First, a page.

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Date:   Tue, 03 Dec 2019 09:22:55 -0800
From:   Vinicius Costa Gomes <>
To:     Ivan Khoronzhuk <>,
        Jose Abreu <>
Cc:     "netdev\" <>,
        Joao Pinto <>,
        Jesus Sanchez-Palencia <>,
        Vladimir Oltean <>
Subject: Re: tperf: An initial TSN Performance Utility


Ivan Khoronzhuk <> writes:

> On Tue, Dec 03, 2019 at 10:00:15AM +0000, Jose Abreu wrote:
>>Hi netdev,
>>[ I added in cc the people I know that work with TSN stuff, please add
>>anyone interested ]
>>We are currently using a very basic tool for monitoring the CBS
>>performance of Synopsys-based NICs which we called tperf. This was based
>>on a patchset submitted by Jesus back in 2017 so credits to him and
>>blames on me :)
>>The current version tries to send "dummy" AVTP packets, and measures the
>>bandwidth of both receiver and sender. By using this tool in conjunction
>>with iperf3 we can check if CBS reserved queues are behaving correctly
>>by reserving the priority traffic for AVTP packets.
>>You can checkout the tool in the following address:
>>	GitHub:
>>We are open to improve this to more robust scenarios, so that we can
>>have a common tool for TSN testing that's at the same time light
>>weighted and precise.
>>Anyone interested in helping ?

@Jose, that's really nice. I will play with it for sure.

> I've also have tool that already includes similar functionality.
> It's also about from 2016-2017 years.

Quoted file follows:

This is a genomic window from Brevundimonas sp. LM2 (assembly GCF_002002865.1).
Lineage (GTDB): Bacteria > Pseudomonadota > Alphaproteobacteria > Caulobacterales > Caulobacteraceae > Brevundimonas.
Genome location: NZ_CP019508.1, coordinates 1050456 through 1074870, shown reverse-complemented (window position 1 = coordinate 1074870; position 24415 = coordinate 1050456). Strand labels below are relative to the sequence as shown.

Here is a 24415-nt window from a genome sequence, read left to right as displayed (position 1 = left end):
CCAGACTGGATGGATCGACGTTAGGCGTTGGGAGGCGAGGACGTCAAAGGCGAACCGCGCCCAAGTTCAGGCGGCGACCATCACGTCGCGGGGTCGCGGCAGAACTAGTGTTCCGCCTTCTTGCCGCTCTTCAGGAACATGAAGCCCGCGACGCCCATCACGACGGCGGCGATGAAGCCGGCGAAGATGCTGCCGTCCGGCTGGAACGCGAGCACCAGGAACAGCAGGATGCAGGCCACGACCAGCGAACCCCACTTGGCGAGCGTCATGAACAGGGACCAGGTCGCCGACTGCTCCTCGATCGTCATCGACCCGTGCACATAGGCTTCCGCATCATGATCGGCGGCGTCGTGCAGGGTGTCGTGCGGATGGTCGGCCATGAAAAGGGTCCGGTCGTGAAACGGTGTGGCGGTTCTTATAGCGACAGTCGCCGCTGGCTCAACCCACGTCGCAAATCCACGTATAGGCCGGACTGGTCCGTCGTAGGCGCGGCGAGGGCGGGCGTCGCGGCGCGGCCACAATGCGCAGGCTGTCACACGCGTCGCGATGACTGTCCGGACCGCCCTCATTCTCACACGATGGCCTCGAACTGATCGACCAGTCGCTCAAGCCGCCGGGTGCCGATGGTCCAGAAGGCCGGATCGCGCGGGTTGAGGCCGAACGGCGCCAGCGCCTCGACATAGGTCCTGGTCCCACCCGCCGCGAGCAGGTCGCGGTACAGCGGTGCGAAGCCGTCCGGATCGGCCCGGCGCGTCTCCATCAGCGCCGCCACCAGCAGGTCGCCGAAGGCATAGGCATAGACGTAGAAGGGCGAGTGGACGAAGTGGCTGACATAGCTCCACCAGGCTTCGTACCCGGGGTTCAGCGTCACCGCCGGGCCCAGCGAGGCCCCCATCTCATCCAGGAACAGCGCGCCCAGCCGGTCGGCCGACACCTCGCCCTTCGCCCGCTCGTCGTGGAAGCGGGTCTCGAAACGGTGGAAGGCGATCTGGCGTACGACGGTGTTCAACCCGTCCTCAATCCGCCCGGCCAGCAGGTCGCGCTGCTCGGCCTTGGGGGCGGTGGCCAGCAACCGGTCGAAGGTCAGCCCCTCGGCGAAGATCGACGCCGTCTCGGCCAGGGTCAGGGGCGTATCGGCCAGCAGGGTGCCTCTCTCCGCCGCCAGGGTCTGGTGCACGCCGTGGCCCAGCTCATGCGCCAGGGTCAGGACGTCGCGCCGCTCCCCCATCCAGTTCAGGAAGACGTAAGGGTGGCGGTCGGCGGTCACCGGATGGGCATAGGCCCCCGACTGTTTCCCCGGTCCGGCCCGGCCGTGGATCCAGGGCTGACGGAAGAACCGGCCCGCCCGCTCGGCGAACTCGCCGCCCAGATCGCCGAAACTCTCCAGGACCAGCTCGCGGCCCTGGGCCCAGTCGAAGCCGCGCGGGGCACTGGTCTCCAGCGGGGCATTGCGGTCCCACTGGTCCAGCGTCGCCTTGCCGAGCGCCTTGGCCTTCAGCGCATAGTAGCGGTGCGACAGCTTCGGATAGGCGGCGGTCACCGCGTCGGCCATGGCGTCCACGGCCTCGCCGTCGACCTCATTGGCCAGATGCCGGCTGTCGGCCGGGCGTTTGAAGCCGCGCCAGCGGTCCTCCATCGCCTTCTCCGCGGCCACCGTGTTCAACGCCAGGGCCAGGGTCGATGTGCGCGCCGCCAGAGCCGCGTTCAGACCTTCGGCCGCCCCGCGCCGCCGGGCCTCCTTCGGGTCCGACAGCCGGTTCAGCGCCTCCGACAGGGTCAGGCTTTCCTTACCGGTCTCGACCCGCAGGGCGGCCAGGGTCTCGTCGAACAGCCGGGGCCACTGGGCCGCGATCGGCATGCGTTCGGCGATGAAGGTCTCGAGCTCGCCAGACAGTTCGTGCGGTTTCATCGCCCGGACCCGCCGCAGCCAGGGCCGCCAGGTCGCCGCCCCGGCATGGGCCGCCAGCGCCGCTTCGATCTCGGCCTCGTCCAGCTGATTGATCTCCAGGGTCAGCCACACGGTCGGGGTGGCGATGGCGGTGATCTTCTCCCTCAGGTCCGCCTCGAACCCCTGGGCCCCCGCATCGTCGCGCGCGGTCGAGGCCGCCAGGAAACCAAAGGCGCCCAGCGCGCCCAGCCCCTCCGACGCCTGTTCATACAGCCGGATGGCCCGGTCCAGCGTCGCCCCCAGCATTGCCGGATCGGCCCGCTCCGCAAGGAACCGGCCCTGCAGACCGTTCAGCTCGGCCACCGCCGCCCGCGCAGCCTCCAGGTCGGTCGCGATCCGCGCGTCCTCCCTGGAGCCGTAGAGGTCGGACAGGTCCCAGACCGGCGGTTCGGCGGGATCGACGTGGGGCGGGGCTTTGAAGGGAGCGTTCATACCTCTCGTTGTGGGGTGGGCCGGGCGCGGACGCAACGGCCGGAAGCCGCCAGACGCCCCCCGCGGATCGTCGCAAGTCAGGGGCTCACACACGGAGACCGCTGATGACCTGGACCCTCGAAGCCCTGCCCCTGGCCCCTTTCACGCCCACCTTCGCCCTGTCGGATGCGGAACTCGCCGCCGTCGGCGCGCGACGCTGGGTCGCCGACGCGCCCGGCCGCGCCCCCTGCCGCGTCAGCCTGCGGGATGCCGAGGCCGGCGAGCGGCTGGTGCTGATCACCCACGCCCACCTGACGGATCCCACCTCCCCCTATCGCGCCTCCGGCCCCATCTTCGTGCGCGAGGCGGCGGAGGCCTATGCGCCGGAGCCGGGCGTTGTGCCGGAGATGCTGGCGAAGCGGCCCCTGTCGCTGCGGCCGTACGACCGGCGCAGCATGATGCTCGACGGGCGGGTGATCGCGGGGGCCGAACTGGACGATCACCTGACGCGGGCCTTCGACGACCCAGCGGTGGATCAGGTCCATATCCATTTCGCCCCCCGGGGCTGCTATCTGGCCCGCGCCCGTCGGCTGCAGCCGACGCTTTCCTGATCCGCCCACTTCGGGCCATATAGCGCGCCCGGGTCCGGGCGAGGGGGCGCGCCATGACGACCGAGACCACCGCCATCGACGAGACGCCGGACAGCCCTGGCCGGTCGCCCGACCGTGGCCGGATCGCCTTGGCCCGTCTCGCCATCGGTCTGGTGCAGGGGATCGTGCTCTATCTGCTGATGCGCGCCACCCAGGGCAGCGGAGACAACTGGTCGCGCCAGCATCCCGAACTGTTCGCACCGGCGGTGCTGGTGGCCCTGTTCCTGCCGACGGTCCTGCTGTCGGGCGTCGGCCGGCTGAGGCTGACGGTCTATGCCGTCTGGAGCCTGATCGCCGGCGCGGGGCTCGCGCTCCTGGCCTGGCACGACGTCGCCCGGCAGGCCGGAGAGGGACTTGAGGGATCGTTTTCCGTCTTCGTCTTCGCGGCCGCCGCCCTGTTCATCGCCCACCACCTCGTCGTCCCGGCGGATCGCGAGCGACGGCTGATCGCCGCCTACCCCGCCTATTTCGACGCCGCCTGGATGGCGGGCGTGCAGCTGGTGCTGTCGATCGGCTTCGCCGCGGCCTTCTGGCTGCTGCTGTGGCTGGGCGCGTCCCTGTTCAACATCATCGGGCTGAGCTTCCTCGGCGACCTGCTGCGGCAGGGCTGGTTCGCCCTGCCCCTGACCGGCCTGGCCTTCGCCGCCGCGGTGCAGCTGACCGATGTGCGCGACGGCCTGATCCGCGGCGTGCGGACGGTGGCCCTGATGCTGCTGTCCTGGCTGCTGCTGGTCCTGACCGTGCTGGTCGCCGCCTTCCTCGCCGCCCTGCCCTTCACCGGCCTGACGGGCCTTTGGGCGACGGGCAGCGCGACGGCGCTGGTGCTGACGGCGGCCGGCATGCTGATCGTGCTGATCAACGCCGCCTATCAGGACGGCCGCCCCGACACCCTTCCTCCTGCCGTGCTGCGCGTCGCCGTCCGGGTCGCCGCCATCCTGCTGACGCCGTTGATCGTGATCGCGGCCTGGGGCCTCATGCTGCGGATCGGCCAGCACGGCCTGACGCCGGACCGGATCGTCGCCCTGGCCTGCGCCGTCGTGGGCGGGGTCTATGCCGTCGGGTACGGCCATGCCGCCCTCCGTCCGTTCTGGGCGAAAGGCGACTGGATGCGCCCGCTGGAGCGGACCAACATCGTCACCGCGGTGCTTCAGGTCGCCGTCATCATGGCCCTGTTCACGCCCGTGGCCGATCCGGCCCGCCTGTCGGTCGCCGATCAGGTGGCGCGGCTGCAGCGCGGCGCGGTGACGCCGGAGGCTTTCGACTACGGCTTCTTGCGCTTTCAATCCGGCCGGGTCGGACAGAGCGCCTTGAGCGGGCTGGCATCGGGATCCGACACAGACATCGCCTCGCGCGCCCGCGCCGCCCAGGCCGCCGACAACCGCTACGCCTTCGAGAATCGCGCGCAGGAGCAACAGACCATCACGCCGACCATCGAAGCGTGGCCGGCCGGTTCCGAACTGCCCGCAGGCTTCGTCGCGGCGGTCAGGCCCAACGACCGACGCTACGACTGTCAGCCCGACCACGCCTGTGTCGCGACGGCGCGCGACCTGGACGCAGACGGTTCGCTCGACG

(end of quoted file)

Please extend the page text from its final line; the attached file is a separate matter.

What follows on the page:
> Not ideal, but it helped me a lot for last years. Also worked with XDP, but
> libbpf library is old already and should be updated. But mostly it was used to
> get latencies and observe hw ts how packets are put on the line.
> I've used it for CBS and for TAPRIO scheudler testing, observing h/w ts of each
> packet, closed and open gates, but a target board should support hw ts to be
> accurate, that's why ptp packets were used.
> It includes also latency measurements based as on hw timestamp as on software
> ts.

@Ivan, I took a look at plget some time ago. One thing that I missed is
a test method that doesn't use the HW transmit timestamp, as retrieving
the TX timestamp can be quite slow, and makes it hard to measure latency
when sending something like ~10K packet/s.

What I mean is something like this: the transmit side takes a timestamp,
stores it in the packet being sent and sends the packet, the receive
side gets the HW receive timestamp (usually faster) and calculates the
latency based on the HW receive timestamp and the timestamp in the
packet. I know that you should take the propagation delay and other
stuff into account. But on back-to-back systems (at least) these other
delays should be quite small compared to the whole latency.

Do you think adding a test method similar to this would make sense for


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